How could we establish if/when/how far away we are from executing the code ocean generated Dockerfiles and getting a useful/usable docker image for something like repo2docker or other tools that aren’t code ocean tools? Are there public repos/examples to experiment with?

Using /environment feels a bit presumptuous (“this is where the environment is defined” or the “Center for Open Science” where the name suggests it is (the only) place where open science happens which gets them a lot of ill will from the community) and like we’d end up with conflicts because other tools use the directory but the contents isn’t compatible :-/

My position is that we should evaluate what the positives are that we get from this as I think it is a lot of work and pain for both users (transition your repos) and developers (build tools to help transition). This means we should have some good positives to make it worth it. I do think if we can get version support in and established we reduce some of the downsides of making such a transition as we could implicitly limit repositories with a /binder directory to older versions of repo2docker!

And/or with some pondering we can leverage the idea of entrypoints and extension mechanism as well?


#14

After thinking about it more, I see @betatim’s point that we may be introducing more trouble than it’s worth to let people configure this on their own. I can see the value in just having one name that people can use across projects.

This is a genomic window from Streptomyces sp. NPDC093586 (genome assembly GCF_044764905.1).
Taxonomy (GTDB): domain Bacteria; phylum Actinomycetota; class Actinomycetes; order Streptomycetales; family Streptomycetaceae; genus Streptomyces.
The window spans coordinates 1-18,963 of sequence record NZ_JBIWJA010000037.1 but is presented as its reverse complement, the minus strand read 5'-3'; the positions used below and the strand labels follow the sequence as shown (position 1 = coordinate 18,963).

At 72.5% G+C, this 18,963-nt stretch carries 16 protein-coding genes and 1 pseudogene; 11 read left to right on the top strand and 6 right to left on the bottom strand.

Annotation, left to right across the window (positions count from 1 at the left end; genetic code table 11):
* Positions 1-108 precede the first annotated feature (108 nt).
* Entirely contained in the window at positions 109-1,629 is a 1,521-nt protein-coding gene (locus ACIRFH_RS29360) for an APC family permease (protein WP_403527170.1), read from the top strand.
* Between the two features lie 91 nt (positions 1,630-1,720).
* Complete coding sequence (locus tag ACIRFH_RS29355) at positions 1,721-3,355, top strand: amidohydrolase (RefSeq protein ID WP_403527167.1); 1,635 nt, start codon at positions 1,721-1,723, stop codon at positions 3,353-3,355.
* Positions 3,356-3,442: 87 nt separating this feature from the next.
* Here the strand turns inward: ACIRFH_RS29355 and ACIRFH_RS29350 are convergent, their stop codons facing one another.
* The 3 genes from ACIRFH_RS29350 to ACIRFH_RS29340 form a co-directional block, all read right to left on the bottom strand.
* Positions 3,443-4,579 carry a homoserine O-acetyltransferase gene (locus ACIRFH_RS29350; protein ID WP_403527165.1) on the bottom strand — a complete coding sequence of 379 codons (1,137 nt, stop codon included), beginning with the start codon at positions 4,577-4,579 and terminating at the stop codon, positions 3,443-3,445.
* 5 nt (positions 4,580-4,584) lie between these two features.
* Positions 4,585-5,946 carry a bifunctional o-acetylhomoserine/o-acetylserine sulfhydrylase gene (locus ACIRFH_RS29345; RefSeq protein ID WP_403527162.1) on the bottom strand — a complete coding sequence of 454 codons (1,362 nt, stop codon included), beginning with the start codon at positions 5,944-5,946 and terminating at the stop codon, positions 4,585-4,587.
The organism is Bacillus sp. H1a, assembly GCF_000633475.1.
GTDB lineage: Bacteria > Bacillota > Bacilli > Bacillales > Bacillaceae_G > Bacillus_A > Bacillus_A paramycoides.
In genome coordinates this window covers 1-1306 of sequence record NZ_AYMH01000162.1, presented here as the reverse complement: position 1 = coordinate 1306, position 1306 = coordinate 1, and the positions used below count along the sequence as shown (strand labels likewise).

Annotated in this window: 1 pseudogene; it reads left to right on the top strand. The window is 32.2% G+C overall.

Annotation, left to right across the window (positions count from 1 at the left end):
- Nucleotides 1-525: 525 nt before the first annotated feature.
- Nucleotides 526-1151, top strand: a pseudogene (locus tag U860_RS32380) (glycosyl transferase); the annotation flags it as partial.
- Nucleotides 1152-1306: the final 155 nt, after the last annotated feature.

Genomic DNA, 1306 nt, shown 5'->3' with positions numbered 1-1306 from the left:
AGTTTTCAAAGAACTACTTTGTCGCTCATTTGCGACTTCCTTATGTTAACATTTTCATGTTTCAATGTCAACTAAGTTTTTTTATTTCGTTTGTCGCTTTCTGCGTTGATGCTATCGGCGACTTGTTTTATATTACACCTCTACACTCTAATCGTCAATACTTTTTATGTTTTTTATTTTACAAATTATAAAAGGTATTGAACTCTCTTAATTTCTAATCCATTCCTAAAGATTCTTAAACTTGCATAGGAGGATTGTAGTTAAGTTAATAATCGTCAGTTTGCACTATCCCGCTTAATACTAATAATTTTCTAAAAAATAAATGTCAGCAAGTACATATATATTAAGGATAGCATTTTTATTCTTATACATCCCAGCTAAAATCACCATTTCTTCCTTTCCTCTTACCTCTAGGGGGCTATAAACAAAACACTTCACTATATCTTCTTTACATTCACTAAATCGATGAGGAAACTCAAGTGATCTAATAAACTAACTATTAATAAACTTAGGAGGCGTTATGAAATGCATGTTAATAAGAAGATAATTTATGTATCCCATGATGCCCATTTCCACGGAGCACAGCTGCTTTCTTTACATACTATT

How do folks think about using a community poll for this one? Options would be:

  • binder/
  • environment/
  • repo2docker/
  • Other ideas?

WDYT?


#15

I like the idea of a community poll, and also looking at repositories that currently have a binder/ folder to see what they are doing.


#16

@betatim – sorry for the delay. Yes, we will be happy to work on the repo2docker.version implementation. repo2docker integration is one of our next milestones.

My comment about CO was a bit off the cuff. They have hundreds of publicly downloadable Capsules today. One immediate snag is that the Dockerfiles are intended for CLI execution only – there is no interactive environment. So while they are buildable, they’re not very useful in the Binder context.

On the topic of /environment, in WT we can be more prescriptive – I clearly didn’t consider the full implications for Binder and users. Happy to participate in a poll or write up pros/cons.

We’ll start looking at the entrypoints and provide feedback on https://github.com/jupyter/repo2docker/issues/488.


#17